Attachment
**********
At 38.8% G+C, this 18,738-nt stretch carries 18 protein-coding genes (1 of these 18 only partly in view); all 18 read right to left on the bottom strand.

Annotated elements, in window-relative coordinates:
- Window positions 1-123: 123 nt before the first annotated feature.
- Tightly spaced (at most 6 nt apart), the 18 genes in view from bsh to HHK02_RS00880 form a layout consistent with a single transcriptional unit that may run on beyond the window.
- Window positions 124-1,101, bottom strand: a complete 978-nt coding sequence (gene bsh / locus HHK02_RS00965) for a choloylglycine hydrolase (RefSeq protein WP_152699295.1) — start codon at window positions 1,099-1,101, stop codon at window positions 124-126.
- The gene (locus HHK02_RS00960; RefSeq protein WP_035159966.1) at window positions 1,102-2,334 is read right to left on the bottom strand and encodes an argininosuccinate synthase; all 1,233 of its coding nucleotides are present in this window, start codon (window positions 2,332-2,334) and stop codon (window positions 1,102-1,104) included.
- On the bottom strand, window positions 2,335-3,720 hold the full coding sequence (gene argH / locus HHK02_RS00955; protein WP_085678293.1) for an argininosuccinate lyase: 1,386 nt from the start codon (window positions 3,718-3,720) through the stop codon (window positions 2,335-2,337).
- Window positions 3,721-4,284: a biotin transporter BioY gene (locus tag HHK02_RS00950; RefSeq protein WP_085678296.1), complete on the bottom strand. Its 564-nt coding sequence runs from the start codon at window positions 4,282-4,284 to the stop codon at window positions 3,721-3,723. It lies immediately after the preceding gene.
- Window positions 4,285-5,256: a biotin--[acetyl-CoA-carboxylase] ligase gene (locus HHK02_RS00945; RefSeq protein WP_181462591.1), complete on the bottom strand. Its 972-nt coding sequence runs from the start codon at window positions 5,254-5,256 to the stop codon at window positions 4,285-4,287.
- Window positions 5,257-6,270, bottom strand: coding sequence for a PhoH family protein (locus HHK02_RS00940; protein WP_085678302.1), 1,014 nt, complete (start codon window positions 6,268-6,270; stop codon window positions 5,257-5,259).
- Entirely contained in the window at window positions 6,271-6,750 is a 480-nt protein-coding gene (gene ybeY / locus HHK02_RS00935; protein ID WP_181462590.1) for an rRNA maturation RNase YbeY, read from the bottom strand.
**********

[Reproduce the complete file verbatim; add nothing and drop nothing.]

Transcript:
At 38.8% G+C, this 18,738-nt stretch carries 18 protein-coding genes (1 of these 18 only partly in view); all 18 read right to left on the bottom strand.

Annotated elements, in window-relative coordinates:
- Window positions 1-123: 123 nt before the first annotated feature.
- Tightly spaced (at most 6 nt apart), the 18 genes in view from bsh to HHK02_RS00880 form a layout consistent with a single transcriptional unit that may run on beyond the window.
- Window positions 124-1,101, bottom strand: a complete 978-nt coding sequence (gene bsh / locus HHK02_RS00965) for a choloylglycine hydrolase (RefSeq protein WP_152699295.1) — start codon at window positions 1,099-1,101, stop codon at window positions 124-126.
- The gene (locus HHK02_RS00960; RefSeq protein WP_035159966.1) at window positions 1,102-2,334 is read right to left on the bottom strand and encodes an argininosuccinate synthase; all 1,233 of its coding nucleotides are present in this window, start codon (window positions 2,332-2,334) and stop codon (window positions 1,102-1,104) included.
- On the bottom strand, window positions 2,335-3,720 hold the full coding sequence (gene argH / locus HHK02_RS00955; protein WP_085678293.1) for an argininosuccinate lyase: 1,386 nt from the start codon (window positions 3,718-3,720) through the stop codon (window positions 2,335-2,337).
- Window positions 3,721-4,284: a biotin transporter BioY gene (locus tag HHK02_RS00950; RefSeq protein WP_085678296.1), complete on the bottom strand. Its 564-nt coding sequence runs from the start codon at window positions 4,282-4,284 to the stop codon at window positions 3,721-3,723. It lies immediately after the preceding gene.
- Window positions 4,285-5,256: a biotin--[acetyl-CoA-carboxylase] ligase gene (locus HHK02_RS00945; RefSeq protein WP_181462591.1), complete on the bottom strand. Its 972-nt coding sequence runs from the start codon at window positions 5,254-5,256 to the stop codon at window positions 4,285-4,287.
- Window positions 5,257-6,270, bottom strand: coding sequence for a PhoH family protein (locus HHK02_RS00940; protein WP_085678302.1), 1,014 nt, complete (start codon window positions 6,268-6,270; stop codon window positions 5,257-5,259).
- Entirely contained in the window at window positions 6,271-6,750 is a 480-nt protein-coding gene (gene ybeY / locus HHK02_RS00935; protein ID WP_181462590.1) for an rRNA maturation RNase YbeY, read from the bottom strand.